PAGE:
“I have not bound the poems yet; I wait till people have done borrowing them. I think I shall get a chain and chain them to my shelves, more Bodleiano, and people may come and read them at chain’s length. For of those who borrow, some read slow; some mean to read but don’t read; and some neither read nor meant to read, but borrow to leave you an opinion of their sagacity.”

Coleridge is visiting and is “beset with temptations.” Lamb tells Wordsworth: “Nature, who conducts every creature by instinct to its best end, has skilfully directed C. to take up his abode at a Chemist’s Laboratory in Norfolk Street.” C.’s laudanum dealer isn’t far away. In 1823, Lamb published his Elia essay “The Two Races of Men” – that is, lenders and borrowers. In the guise of Comberbatch, Coleridge is supreme among the latter:

“To one like Elia, whose treasures are rather cased in leather covers than closed in iron coffers, there is a class of alienators more formidable than that which I have touched upon: I mean our borrowers of books—those mutilators of collections, spoilers of the symmetry of shelves, and creators of odd volumes. There is Comberbatch, matchless in his depredations!”

Elia’s outrage is tempered, however, by another Coleridge/Comberbatch quirk: obsessive annotations and commentary written in borrowed volumes. Princeton has published five fat volumes of Coleridge marginalia. For Lamb, it’s like interest paid on a loan:

“Reader, if haply thou art blessed with a moderate collection, be shy of showing it; or if thy heart overfloweth to lend them, lend thy books; but let it be to such a one as S. T. C. —he will return them (generally anticipating the time appointed) with usury: enriched with annotations, tripling their value. I have had experience. Many are these precious MSS. of his—(in matter oftentimes, and almost in quantity not unfrequently, vying with the originals)—in no very clerkly hand—legible in my Daniel; in old Burton; in Sir Thomas Browne; and those abstruser cogitations of the Greville, now, alas! wandering in Pagan lands.—I counsel thee, shut not thy heart, nor thy library, against S. T. C.”

Thursday, April 19, 2018

`Still, Still We Long for Light's Communion'

Aubade -- the word, I mean – in my lexicon will always be Philip Larkin’s. Plenty of poets have used that title, from William Empson to Bill Coyle, but Larkin copyrights it. His “Aubade” is one of the defining poems of the last century. It has a rival, however, from early in the twenty-first, a poem that reads as though it were written by a representative of a species sharing almost no genetic material with Larkin’s. Dick Davis’ “Aubade” was published in the Summer 2001 issue of The Threepenny Review. I cite the time and place because the poem helps define for me the pre-9/11 world, which became a world only after 9/11.

I flew to Philadelphia for a three-day conference that June. I had never visited the city but had little time to tramp its streets. With me I brought along The Golovlyov Family by Mikhail Saltykov-Shchedrin and that issue of The Threepenny Review. The days were long and that’s how I wound down in the evening in my hotel room. Davis’ poem shares with Larkin’s a seemingly straightforward absence of faith: “These are the dawn thoughts of an atheist / Vaguely embarrassed by what looks like grace.” In a stringently philosophical world, Matisse’s colors are “a fake.” However, “Still we consent, and actively connive / In their unreal adjustments to our being.” Positivism, in the final stanza, never quite triumphs:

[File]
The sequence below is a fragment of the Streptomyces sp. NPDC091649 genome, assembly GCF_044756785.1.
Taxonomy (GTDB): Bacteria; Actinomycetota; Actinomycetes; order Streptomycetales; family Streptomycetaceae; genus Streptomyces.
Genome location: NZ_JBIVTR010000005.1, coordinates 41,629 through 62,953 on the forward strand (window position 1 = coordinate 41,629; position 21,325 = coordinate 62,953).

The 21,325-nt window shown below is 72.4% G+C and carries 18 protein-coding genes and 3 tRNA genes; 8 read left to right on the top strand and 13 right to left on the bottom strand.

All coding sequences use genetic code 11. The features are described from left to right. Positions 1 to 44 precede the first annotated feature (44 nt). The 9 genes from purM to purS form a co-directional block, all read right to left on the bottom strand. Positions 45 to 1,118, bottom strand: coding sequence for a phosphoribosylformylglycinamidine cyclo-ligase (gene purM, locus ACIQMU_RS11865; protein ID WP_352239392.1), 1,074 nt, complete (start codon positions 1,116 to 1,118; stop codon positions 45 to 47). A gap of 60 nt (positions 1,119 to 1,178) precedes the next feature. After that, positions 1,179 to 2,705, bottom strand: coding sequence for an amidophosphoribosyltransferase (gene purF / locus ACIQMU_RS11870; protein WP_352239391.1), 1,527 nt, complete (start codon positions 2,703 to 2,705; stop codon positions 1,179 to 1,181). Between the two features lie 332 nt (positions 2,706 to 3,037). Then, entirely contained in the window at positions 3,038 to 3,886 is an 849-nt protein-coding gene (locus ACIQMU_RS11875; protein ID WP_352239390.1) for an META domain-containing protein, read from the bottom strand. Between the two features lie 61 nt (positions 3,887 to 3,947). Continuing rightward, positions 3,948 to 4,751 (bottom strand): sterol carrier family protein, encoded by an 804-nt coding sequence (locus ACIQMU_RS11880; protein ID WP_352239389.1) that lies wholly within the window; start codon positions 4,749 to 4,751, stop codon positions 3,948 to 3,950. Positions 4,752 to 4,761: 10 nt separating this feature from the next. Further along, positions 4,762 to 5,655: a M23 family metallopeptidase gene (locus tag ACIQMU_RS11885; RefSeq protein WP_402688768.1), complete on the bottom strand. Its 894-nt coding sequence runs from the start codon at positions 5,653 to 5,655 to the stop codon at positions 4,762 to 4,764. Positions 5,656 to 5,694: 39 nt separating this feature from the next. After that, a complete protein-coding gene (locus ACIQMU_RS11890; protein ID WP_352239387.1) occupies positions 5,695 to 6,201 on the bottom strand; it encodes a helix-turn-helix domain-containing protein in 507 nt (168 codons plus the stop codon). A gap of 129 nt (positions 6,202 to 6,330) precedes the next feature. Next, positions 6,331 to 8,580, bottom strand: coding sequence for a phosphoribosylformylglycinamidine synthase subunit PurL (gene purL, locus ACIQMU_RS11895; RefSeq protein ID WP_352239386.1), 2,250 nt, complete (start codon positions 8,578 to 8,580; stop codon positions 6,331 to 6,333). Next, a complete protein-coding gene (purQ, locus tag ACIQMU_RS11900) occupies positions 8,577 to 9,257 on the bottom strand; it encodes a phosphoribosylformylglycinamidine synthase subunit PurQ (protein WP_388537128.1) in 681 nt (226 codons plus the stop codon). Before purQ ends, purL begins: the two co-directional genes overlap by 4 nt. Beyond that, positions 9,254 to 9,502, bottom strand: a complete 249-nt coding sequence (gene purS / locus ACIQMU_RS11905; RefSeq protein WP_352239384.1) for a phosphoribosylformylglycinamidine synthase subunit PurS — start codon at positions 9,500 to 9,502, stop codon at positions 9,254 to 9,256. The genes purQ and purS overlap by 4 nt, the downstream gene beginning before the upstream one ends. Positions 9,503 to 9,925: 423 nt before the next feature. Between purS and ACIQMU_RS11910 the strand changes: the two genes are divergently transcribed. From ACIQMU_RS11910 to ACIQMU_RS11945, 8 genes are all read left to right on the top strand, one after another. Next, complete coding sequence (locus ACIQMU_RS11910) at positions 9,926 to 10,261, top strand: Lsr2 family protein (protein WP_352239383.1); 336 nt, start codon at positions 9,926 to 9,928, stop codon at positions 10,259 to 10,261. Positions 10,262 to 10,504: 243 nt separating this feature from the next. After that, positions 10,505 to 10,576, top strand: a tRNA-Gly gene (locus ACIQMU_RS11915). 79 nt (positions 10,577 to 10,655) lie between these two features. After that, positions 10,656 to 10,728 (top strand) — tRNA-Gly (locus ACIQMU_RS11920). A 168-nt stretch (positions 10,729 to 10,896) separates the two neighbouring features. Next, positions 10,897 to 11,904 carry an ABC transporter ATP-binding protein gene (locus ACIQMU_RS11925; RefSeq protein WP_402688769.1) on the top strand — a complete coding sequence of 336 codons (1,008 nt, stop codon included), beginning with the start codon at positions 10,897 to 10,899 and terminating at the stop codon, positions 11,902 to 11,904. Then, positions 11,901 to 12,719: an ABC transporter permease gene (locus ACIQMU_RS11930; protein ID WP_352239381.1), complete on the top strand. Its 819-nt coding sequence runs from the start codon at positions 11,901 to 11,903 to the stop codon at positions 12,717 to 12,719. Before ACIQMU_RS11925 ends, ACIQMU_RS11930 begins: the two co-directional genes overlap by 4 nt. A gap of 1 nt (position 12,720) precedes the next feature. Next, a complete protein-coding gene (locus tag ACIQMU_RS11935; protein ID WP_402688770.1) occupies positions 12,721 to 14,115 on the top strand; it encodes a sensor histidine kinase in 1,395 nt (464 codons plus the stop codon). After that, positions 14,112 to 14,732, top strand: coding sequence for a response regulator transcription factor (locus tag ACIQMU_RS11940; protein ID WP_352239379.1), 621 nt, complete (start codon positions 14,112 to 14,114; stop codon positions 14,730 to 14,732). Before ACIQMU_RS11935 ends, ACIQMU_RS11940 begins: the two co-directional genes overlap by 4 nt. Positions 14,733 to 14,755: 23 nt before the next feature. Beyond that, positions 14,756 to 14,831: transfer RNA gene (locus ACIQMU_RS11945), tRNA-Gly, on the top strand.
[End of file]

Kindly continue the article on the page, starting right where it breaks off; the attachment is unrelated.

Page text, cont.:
“Still, still we long for Light’s communion
To pierce and flood our solitary gloom:
Still I am grateful as the rising sun
Picks out the solid colors of my room.”

The upper-case “Light” is left undefined. It might be the deity, as “communion” suggests, despite the speaker’s self-definition in the first line as an atheist. No sane person would choose to inhabit a world in which “neither Fauve nor Esfahan survive.” I remember Davis’ poem, on first reading, kindling a sense of buoyancy. Humans are more than passive sensory receptors.

Wednesday, April 18, 2018

`Each One Has Been a Friend'

Eleven years ago I happened on a poem by a poet previously unknown to me that was so good I had to write about it. Maureen Jeffs’ “To My Daughter, My Books” distilled a lot of wisdom and generosity into a small package and it sounded earned, not an empty gesture made public to elicit admiration. Jeffs wrote to thank me and I was touched by her gratitude and the assumption that we belonged to the same tribe – parents and readers.

On Tuesday I picked up the anthology in which I found Jeffs’ poem, It’s Her Voice That Haunts Me Now (1996), and read it again. Then I looked online to see if she had continued writing and discovered that Maureen Jeffs had died in 2015. The internet, among its other gifts, makes it possible to feel guilty and sad over the death of someone on another continent whom we never met. Think about that for a moment. I experienced a pang of guilt for not staying in touch with someone who seemed remarkably thoughtful and interesting. And now we’ll never have that permanently deferred conversation.      

Her website, perhaps created by the daughter addressed in the poem, is a fine tribute and preserves some of her poems and stories. As Jeffs writes in the closing lines of “To My Daughter, My Books”:

“Take them and use
Them well, each one has been a friend,
And may the truths you find console.
In these, and in the books I’ve penned,
You’ll find the substance of my soul.”